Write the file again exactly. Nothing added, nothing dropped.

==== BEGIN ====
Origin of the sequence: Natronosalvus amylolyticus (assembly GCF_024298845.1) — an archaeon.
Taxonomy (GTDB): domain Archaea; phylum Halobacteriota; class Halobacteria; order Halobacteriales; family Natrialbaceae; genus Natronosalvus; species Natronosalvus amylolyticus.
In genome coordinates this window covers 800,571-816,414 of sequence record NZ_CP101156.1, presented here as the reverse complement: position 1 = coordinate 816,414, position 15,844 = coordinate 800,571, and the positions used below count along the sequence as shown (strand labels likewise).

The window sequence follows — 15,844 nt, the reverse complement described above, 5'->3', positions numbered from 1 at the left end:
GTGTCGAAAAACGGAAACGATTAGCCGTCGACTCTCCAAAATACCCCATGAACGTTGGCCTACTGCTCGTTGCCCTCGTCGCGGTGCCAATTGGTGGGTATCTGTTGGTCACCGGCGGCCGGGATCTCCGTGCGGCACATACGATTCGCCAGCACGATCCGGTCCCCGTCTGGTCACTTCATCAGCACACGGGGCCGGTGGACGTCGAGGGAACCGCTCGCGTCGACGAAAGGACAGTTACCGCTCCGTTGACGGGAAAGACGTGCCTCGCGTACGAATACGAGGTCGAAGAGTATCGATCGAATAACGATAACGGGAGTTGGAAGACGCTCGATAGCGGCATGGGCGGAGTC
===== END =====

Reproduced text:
Origin of the sequence: Natronosalvus amylolyticus (assembly GCF_024298845.1) — an archaeon.
Taxonomy (GTDB): domain Archaea; phylum Halobacteriota; class Halobacteria; order Halobacteriales; family Natrialbaceae; genus Natronosalvus; species Natronosalvus amylolyticus.
In genome coordinates this window covers 800,571-816,414 of sequence record NZ_CP101156.1, presented here as the reverse complement: position 1 = coordinate 816,414, position 15,844 = coordinate 800,571, and the positions used below count along the sequence as shown (strand labels likewise).

The window sequence follows — 15,844 nt, the reverse complement described above, 5'->3', positions numbered from 1 at the left end:
GTGTCGAAAAACGGAAACGATTAGCCGTCGACTCTCCAAAATACCCCATGAACGTTGGCCTACTGCTCGTTGCCCTCGTCGCGGTGCCAATTGGTGGGTATCTGTTGGTCACCGGCGGCCGGGATCTCCGTGCGGCACATACGATTCGCCAGCACGATCCGGTCCCCGTCTGGTCACTTCATCAGCACACGGGGCCGGTGGACGTCGAGGGAACCGCTCGCGTCGACGAAAGGACAGTTACCGCTCCGTTGACGGGAAAGACGTGCCTCGCGTACGAATACGAGGTCGAAGAGTATCGATCGAATAACGATAACGGGAGTTGGAAGACGCTCGATAGCGGCATGGGCGGAGTC